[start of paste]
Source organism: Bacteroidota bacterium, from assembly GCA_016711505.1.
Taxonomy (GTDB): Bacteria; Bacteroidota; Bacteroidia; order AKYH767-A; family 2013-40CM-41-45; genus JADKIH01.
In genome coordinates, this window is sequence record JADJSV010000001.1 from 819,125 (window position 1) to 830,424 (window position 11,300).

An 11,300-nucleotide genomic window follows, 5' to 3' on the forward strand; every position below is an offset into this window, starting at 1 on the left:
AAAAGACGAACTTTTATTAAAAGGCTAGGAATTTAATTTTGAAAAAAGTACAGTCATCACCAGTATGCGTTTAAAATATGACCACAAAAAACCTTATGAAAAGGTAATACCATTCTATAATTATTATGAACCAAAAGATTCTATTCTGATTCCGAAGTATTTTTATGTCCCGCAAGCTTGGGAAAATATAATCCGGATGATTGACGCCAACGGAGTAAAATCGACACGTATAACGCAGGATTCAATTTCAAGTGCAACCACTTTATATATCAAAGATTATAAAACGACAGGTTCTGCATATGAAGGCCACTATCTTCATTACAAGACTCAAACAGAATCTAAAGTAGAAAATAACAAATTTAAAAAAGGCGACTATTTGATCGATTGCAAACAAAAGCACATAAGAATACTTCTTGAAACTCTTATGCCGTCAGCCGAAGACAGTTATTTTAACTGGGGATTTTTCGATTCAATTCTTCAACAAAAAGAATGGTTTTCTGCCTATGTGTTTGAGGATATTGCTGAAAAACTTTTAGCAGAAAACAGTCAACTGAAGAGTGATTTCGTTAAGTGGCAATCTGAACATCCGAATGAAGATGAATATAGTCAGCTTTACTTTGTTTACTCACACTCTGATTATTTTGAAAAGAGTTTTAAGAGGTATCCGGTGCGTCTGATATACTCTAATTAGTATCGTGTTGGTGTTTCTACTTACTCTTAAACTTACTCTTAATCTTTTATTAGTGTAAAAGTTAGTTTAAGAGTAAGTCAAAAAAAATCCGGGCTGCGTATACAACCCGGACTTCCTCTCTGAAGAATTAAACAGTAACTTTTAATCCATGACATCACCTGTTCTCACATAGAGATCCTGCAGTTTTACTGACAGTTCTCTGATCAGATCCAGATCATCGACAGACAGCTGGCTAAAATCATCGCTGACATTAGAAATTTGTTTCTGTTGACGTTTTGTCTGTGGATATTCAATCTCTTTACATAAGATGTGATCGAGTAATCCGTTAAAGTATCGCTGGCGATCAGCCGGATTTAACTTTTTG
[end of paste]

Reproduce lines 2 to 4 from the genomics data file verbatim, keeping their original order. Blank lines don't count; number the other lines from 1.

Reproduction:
Taxonomy (GTDB): Bacteria; Bacteroidota; Bacteroidia; order AKYH767-A; family 2013-40CM-41-45; genus JADKIH01.
In genome coordinates, this window is sequence record JADJSV010000001.1 from 819,125 (window position 1) to 830,424 (window position 11,300).

An 11,300-nucleotide genomic window follows, 5' to 3' on the forward strand; every position below is an offset into this window, starting at 1 on the left: